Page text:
As a result, Aeromexico expects a rapid rise in third-party MRO revenues. Last year it generated $21 million in third-party MRO revenues, which Conesa says makes it "the largest suppliers for third-party in Mexico".
Conesa adds there is ample space in Guadalajara to expand EMA and reveals it has "been exploring the possibility of creating a joint venture with another company to set up an expanded MRO operation". He says exploratory talks have taken place with potential partners and Aeromexico in particular is looking at adding maintenance capability for the Embraer ERJ-145s and E-190 families.
A much smaller Mexican carrier, Interjet, is also in talks with foreign MRO companies about establishing a new maintenance hub in Mexico. Interjet, which launched in late 2005 and now operates 15 A320s, quietly opened a maintenance facility in May 2007 at Mexico City's alternative airport Toluca. Interjet operates only one A320 overhaul line, but chief executive Jose Luis Garza Alvarez reveals it has a large MRO business as part of its long-term master plan. "It's just about marketing and having the right alliance," Garza says. "If you have big brands like Lufthansa Technik or Sabena Technics it will change the story. We're looking at a joint venture with some of the big names."
Garza says Interjet has yet to perform third-party work, but began pursuing external customers after becoming a US Federal Aviation Administration-authorised repair station last year. Interjet is looking to fill with third-party customers about seven A320 C-check slots for the second half of this year. "The US market is our target. That's why we needed FAA part 145," Garza says. "The large fleets won't come to us. So it will be the marginal market - leasing companies and small operators."
Mexico's third legacy carrier, Aviacsa, also has lofty MRO ambitions. It has a large MRO facility in Mexico City with limited third-party business and technical president Miguel Cisneros reveals it is planning to open a new facility in Saltillo that will be "10 times the size".
Cisneros says Aviacsa is not looking to partner a foreign MRO company as it has secured financial support from the state government of Coahuila. "We're planning to make an investment in Saltillo," he says. "There's a lot of help coming from the local government as they want to develop a local industry."
At Mexico City Aviacsa has a large hangar with two 737-200 overhaul lines, plus an adjacent shop that overhauls Pratt & Whitney JT8D engines and Honeywell auxiliary power units. At another Mexico City airport hangar, Aviacsa repairs components and structures, including landing gears, wheels and brakes and thrust reversers. In Monterrey, Aviacsa has yet another shop focusing on avionics, hydraulics and accessories.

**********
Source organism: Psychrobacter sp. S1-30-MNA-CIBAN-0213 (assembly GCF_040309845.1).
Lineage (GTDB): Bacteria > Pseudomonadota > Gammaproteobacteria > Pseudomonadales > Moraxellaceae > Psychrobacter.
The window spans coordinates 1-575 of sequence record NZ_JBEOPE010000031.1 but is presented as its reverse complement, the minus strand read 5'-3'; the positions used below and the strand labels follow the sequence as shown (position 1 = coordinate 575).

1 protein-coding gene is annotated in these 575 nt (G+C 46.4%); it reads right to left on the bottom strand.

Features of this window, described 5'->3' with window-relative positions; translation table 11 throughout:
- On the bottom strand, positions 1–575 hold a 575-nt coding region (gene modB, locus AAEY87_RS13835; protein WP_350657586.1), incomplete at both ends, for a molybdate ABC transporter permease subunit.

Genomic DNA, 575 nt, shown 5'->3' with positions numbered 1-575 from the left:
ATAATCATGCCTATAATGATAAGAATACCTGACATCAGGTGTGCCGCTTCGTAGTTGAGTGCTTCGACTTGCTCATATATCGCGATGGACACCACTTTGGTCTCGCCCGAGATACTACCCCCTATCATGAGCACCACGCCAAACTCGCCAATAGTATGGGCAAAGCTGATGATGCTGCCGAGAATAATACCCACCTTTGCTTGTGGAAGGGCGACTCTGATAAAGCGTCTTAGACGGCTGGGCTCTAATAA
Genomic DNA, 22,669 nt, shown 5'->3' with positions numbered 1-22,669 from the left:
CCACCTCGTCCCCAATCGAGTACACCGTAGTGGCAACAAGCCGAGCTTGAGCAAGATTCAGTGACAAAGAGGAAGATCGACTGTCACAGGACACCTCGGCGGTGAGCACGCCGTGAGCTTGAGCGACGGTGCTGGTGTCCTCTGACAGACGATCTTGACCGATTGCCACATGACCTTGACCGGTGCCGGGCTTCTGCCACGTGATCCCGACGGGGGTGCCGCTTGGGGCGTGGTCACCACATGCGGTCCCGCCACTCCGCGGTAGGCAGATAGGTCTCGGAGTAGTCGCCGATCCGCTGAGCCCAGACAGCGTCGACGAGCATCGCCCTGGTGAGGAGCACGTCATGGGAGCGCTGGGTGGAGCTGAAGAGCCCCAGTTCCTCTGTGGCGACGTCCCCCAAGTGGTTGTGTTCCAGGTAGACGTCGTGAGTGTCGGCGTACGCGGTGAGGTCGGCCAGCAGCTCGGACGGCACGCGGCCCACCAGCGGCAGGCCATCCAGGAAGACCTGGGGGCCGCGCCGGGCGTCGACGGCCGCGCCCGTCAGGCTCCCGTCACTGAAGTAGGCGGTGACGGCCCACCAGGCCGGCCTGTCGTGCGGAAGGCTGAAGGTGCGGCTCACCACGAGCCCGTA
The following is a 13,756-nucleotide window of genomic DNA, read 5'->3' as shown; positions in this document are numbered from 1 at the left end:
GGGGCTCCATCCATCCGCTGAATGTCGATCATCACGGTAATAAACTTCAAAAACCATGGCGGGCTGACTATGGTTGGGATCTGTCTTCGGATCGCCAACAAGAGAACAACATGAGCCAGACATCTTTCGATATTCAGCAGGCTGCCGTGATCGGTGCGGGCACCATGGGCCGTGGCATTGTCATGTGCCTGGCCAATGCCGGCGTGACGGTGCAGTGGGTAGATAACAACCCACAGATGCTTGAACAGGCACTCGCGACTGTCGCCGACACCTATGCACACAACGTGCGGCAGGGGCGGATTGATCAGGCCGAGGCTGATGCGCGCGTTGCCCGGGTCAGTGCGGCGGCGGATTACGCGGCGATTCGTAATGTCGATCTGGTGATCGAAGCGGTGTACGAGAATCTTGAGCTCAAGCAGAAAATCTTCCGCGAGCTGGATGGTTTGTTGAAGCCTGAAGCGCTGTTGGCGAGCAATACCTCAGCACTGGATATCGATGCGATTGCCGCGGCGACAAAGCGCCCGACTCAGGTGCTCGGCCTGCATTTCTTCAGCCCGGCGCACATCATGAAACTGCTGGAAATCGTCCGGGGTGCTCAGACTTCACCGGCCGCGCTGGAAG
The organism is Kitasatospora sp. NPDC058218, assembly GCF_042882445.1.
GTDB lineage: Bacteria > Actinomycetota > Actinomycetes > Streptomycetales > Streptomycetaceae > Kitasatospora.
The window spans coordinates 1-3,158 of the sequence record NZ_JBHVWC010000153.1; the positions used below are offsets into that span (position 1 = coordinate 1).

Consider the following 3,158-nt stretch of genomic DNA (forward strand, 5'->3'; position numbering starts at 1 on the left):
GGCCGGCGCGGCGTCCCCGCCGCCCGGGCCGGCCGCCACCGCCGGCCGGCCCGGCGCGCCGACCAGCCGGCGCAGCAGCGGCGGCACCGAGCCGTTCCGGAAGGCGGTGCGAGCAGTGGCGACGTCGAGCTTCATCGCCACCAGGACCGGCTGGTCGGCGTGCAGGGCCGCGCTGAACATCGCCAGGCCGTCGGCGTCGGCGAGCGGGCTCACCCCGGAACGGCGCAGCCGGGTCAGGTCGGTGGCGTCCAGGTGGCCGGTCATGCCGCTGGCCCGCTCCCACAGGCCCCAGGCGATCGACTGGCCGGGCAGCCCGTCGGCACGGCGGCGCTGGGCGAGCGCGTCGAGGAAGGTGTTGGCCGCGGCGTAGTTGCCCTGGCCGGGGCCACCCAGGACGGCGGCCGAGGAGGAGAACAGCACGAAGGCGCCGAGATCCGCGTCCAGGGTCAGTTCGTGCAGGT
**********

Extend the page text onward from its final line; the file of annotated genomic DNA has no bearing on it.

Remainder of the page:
Cisneros says Aviacsa will move all the capabilities except airframe to Saltillo, where it will have capacity for more third-party work. Cisneros says Aviacsa does "very little third party", just one or two 737-200 heavy checks and three or four JT8D overhauls a year. "A lot of people keep asking us to do more, but we don't have the capacity," he says.
Aviacsa in particular is bullish about increasing its third-party engine business. When it moves to Saltillo, Aviacsa plans to double its engine capacity from about 30 to 60 overhauls annually and introduce capability for the CFM56. "Nobody else in Mexico except Queretaro has an engine shop," Cisneros says. "You'll see us in future with CFM."
Mexican engine maintenance provider ITR and Snecma Services last year opened a joint venture CFM56 shop within ITR's Queretaro facility. Cisneros says the new joint venture, known as Snecma America Engine Services (SAMES), is overhauling "-5s and up" while Aviacsa plans to focus on the older CFM56-3.
SAMES has capacity to overhaul about 30 engines annually, but aims to eventually overhaul as many as 200 CFM56s a year. ITR chief executive Emilio Otero says there is ample space to expand the CFM56 line as demand for ITR's core product, the JT8D, decreases. Otero says ITR had capacity to overhaul up to 150 JT8Ds, but this year it only expects to overhaul about 70, down from 100 in 2008. "In the future SAMES will need more people and we'll probably reduce the number of engines we'll do per year, so we'll probably be able to pass more employees to SAMES," Otero says.
While Aviacsa and ITR move from the JT8D to the CFM56, they are likely to be the only Mexican players in the engine MRO market. Aeromexico, Mexicana, Interjet and Aeromar, a regional carrier with an MRO division, plan to continue focusing on airframes, saying investment to expand into engines is too steep.
Aeromar, which claims to be the world's first airline to perform a 36,000-cycles check on an ATR 42, is now preparing to add capability for the ATR 72. Executive vice-president Ami Lindenberg says that while Aeromar's Mexico City MRO base has capacity to overhaul four aircraft simultaneously, it has no plans to grow its third-party business beyond the two or three ATR 42s it now maintains annually. "That's more or less what we need to make sure our people are busy during low periods of maintenance," Lindenberg says.
He adds that Aeromar does not want to follow other Mexican carriers in pursuing more third-party work because of the risk of ending up with customers that do not pay. Mexico City's hangars are surrounded by aircraft from recently defunct carriers such as Eos. "We're now just taking customers that we are sure are capable of paying before the aircraft leaves the hangar," Lindenberg says.
|Aeromar||ATR 42, ATR 72^|
|Aeromexico||DC-9, DC-10, MD-80, 727, 737, 757, 767|
|Aviacsa||737-200, 737-300^, JT8D, CFM56^|
|ITR*||JT8D, TPE331, CFM56,|
A320, DC-9, MD-80, DC-10, 727, 737, 757, 767,
Fokker 100, CRJ^, 717^, A330^
Planned additions *Includes joint venture with Snecma Services Source: The MRO firms